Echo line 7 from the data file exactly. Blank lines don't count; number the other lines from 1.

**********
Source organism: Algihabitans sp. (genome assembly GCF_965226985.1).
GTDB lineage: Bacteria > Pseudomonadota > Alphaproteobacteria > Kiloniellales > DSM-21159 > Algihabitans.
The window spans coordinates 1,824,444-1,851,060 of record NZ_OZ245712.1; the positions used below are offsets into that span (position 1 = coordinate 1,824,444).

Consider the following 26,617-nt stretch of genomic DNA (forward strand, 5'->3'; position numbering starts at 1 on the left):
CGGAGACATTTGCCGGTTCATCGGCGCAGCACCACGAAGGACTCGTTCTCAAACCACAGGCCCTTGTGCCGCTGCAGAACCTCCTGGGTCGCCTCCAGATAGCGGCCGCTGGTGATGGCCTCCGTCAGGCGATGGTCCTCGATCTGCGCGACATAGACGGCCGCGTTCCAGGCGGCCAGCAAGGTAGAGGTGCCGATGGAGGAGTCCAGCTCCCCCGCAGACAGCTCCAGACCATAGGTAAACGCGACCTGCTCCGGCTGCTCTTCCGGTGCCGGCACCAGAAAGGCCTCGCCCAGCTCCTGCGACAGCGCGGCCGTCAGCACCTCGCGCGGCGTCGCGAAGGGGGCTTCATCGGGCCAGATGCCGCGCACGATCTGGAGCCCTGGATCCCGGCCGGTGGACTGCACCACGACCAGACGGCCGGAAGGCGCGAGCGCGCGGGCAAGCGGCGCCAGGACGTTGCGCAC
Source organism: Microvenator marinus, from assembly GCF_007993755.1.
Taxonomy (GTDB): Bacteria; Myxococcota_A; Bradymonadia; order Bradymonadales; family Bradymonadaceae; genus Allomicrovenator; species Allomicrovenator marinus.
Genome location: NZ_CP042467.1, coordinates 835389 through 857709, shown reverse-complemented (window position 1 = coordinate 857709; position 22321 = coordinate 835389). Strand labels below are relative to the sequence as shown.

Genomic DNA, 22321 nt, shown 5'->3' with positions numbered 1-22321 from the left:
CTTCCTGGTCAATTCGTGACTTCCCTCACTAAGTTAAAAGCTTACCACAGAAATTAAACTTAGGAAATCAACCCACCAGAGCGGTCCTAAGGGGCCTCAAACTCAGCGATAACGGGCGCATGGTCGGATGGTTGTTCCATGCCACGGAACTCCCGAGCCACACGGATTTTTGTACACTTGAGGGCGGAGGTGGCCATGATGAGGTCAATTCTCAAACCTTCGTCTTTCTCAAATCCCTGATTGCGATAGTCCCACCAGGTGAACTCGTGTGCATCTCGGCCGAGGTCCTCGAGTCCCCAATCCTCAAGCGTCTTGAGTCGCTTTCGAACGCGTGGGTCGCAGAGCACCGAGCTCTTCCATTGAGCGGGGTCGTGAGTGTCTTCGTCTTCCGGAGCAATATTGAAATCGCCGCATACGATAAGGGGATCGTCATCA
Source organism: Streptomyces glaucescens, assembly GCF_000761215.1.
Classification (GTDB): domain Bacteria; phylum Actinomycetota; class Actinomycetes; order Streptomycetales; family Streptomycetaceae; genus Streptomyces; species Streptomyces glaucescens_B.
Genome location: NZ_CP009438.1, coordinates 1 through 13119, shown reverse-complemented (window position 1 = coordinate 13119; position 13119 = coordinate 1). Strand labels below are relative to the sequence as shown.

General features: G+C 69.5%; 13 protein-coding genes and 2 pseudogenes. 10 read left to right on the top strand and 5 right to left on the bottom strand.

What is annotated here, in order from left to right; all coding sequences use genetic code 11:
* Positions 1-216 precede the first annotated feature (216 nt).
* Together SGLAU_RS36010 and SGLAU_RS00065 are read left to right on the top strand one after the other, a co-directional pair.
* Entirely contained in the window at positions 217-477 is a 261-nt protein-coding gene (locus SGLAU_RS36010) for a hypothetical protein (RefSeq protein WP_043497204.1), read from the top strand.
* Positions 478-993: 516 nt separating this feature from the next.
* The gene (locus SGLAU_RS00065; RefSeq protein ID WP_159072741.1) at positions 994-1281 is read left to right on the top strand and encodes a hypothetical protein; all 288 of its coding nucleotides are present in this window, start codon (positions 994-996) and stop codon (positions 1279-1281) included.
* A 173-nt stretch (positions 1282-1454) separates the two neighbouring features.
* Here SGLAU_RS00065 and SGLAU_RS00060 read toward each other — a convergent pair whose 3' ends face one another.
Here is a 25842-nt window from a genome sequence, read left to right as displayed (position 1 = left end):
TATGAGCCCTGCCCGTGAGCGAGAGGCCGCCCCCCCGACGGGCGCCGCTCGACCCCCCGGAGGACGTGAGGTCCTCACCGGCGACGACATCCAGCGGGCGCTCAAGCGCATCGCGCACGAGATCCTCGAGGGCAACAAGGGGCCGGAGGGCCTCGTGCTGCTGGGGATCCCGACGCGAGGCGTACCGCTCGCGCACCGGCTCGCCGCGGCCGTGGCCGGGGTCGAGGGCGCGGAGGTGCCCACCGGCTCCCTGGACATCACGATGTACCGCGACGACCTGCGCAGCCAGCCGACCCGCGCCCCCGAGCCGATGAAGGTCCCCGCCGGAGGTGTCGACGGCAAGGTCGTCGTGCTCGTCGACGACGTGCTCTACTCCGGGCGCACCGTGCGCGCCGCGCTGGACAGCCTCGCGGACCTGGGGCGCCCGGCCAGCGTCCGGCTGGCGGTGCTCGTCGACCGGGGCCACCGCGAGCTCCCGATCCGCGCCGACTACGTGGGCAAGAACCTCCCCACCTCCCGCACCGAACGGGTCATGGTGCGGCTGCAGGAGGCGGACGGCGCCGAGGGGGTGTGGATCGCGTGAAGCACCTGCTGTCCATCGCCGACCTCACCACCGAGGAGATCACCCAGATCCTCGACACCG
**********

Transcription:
Taxonomy (GTDB): Bacteria; Myxococcota_A; Bradymonadia; order Bradymonadales; family Bradymonadaceae; genus Allomicrovenator; species Allomicrovenator marinus.